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The Use of Cadence in Agile and Traditional Projects: Sprint Length, Integration Frequency, and Other Matters of Rhythm

OTBC (Oregon Technology Business Center)
8305 Southwest Creekside Place
Beaverton, Oregon 97008, US (map)
Public WiFi

Suite C, 2nd floor


The Use of Cadence in Agile and Traditional Projects: Sprint Length, Integration Frequency, and Other Matters of Rhythm

Presented by Kathy Iberle

Dates/Times: Thursday, March 14, 2013: Networking @ 5:30-6:30 PM; Seminar 6:30-7:30 PM


A sprint is just one example of the use of cadence or rhythm to make a process more efficient. Once you understand the fundamentals of cadence, you can apply cadence in both agile and traditional projects to reduce overhead and coordinate activities. Learn how to determine the ideal sprint length for your project, find out when continuous integration won’t help, and discover other ways that cadence can benefit your project! This talk explores the science behind the concept of a “project heartbeat” using 2nd-generation Lean thinking. Bio:

Kathy Iberle is an expert at producing high-quality software and high-tech products using practical methods. She worked in a variety of fields during her long career at Hewlett-Packard - electronic instruments, medical products, printers, and Internet applications – and she has seen development from a range of perspectives: software developer, quality engineer, test lab manager, requirements manager, agile coach, process improvement expert. Kathy has a deep knowledge of the underlying theory behind agile and Lean development, combined with a flair for pragmatic applications, which has enabled her to successfully extend software agile development methods into areas where most people think “agile just can’t work”. Kathy reviewed technical papers for the Pacific Northwest Software Quality Conference (PNSQC) for many years, served as co-chair of PNSQC’s Program Committee in 2009, participated in the invitation-only Software Test Managers Roundtable for five years, and has published regularly since 1997. Kathy has an M.S. in Computer Science from the University of Washington, and an excessive collection of degrees in Chemistry from the University of Washington and the University of Michigan. Visit her website: www.kiberle.com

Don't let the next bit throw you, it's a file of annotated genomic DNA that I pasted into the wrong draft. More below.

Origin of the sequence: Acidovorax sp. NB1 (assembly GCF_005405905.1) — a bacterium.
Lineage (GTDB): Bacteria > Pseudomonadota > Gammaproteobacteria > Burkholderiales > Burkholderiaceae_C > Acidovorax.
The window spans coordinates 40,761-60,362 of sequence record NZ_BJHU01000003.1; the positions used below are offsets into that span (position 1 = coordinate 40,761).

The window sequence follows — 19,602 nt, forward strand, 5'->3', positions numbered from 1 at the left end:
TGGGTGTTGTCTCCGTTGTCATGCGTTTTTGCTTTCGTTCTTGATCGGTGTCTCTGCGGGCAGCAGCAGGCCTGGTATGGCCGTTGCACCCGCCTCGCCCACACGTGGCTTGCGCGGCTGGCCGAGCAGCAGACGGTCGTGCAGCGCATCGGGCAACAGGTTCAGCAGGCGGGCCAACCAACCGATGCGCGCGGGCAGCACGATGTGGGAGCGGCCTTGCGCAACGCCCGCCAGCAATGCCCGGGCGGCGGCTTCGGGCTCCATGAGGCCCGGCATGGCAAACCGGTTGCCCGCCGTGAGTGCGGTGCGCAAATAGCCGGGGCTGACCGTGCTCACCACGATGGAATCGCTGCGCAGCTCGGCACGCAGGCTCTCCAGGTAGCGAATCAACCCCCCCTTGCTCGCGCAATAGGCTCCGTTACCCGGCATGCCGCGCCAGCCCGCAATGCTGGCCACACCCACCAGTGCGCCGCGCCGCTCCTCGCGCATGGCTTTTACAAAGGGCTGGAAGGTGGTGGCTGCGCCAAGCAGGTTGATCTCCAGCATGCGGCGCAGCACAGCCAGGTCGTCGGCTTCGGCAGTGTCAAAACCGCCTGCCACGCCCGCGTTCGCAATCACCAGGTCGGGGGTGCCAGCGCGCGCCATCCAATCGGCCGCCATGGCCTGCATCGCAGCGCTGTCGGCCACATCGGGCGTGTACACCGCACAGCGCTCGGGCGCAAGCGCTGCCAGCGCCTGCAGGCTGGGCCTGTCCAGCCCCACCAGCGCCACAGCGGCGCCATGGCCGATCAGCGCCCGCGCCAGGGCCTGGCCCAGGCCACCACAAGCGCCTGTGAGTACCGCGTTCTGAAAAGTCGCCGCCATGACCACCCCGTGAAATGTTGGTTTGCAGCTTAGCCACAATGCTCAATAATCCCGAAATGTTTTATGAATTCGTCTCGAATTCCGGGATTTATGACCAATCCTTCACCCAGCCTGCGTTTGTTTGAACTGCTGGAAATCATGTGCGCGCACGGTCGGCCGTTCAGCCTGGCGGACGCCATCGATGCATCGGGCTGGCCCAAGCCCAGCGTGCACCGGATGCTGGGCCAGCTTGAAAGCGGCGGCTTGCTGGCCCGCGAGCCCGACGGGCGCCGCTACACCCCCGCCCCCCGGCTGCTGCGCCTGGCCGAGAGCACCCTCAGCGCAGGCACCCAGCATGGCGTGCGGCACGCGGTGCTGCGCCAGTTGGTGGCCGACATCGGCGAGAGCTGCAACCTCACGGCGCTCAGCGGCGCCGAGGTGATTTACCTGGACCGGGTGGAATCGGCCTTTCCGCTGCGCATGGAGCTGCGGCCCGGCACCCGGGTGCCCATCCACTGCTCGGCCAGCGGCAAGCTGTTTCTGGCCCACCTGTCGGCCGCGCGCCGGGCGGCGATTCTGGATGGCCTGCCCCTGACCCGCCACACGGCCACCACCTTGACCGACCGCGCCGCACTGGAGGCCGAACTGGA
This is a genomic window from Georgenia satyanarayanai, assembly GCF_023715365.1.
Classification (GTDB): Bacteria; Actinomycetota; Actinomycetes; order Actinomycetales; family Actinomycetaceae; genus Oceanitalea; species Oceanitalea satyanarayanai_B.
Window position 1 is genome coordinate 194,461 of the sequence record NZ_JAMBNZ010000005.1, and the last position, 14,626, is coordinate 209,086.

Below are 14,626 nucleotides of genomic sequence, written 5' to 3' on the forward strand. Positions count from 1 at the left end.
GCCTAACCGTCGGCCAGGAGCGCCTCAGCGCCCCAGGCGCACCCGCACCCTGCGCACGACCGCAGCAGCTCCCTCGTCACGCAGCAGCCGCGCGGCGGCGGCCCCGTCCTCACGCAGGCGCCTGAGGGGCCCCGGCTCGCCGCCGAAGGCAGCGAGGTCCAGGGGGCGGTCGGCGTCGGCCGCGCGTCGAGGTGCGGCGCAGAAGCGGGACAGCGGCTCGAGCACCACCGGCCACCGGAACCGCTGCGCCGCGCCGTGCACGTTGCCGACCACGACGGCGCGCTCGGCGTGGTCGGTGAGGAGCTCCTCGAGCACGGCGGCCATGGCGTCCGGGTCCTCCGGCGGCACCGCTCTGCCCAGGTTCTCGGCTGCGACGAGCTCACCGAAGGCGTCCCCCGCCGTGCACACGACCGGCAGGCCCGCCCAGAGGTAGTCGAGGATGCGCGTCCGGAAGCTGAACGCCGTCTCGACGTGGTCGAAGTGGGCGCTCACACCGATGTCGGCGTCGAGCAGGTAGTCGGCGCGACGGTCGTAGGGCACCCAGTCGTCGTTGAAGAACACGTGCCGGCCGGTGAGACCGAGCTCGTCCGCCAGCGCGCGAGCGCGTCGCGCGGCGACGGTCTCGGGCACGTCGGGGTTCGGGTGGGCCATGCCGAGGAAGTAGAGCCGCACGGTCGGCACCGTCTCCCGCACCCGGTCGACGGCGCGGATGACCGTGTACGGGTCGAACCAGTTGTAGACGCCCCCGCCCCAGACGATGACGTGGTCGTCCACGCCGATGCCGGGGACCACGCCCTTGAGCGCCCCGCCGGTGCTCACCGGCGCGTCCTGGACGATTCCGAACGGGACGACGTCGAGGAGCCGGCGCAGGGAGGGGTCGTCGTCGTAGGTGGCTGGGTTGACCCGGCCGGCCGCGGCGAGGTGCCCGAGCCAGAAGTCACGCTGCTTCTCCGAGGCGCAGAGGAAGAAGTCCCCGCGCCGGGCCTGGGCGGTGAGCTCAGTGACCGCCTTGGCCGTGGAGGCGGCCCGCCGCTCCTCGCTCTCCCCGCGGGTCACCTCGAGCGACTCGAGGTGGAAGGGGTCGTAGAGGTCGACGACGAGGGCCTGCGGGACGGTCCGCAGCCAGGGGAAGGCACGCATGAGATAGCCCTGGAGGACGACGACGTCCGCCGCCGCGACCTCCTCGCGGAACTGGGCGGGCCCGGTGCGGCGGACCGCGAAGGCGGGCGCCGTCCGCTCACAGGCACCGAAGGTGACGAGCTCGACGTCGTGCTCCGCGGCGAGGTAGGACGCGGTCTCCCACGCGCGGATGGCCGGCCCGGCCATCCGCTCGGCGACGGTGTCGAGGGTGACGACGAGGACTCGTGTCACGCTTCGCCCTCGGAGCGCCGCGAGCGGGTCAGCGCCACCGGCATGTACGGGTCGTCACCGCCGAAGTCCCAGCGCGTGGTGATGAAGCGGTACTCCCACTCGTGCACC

A Special Treat from PNSQC

Plan on coming early! In collaboration with the Pacific Northwest Software Quality Conference (PNSQC) the SPIN meeting will have pizza and pop provided by PNSQC beginning at 5:30 pm.

PNSQC is the Pacific Northwest Software Quality Conference, a group of volunteers interested in Software Quality. The Mission of the PNSQC is to enable knowledge exchange to produce higher quality software. As a non-profit, it seeks to promote software quality by providing education and opportunities for information exchange within the software community.

Thanks also to OTBC

We want to thank OTBC (http://www.otbc.org/) for providing the space for this talk

How to Register

This is a FREE lecture sponsored by the Rose City SPIN. But you can help us plan food and drinks by registering at: http://marchspin.eventbrite.com

Rose City SPIN

The Rose City Software Process Improvement Network (SPIN) is a monthly forum for networking, mutual support, and promotion of effective software practices. We exchange practical experiences, ideas, knowledge, wisdom, and war stories about the technical, business, and human facets of software process improvement. The Rose City SPIN serves the software development community of the Portland/Vancouver metro area. Whether you work for a large company or a small one, corporate or self-employed, industrial or academic setting, you are welcome at the Rose City SPIN.